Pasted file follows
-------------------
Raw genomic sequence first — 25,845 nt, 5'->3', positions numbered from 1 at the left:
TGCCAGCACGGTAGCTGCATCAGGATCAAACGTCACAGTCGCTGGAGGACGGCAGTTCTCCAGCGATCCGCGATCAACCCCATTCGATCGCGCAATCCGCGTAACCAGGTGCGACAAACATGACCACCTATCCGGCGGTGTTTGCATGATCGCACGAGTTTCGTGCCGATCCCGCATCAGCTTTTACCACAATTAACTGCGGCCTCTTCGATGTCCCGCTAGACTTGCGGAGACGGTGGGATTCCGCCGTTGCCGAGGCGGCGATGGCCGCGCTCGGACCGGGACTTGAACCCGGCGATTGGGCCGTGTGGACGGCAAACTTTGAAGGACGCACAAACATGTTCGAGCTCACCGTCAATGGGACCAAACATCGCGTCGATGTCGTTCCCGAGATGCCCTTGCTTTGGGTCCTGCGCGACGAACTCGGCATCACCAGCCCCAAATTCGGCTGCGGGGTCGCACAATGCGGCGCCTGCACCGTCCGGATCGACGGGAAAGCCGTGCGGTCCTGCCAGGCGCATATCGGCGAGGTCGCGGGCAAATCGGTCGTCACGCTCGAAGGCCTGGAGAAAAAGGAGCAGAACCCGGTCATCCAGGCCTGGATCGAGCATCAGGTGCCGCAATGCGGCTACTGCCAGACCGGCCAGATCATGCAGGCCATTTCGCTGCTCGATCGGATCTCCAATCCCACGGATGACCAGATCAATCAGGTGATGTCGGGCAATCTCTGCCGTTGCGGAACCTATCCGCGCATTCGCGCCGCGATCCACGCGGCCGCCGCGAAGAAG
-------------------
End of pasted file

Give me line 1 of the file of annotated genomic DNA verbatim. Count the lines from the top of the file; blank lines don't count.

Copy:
Raw genomic sequence first — 25,845 nt, 5'->3', positions numbered from 1 at the left: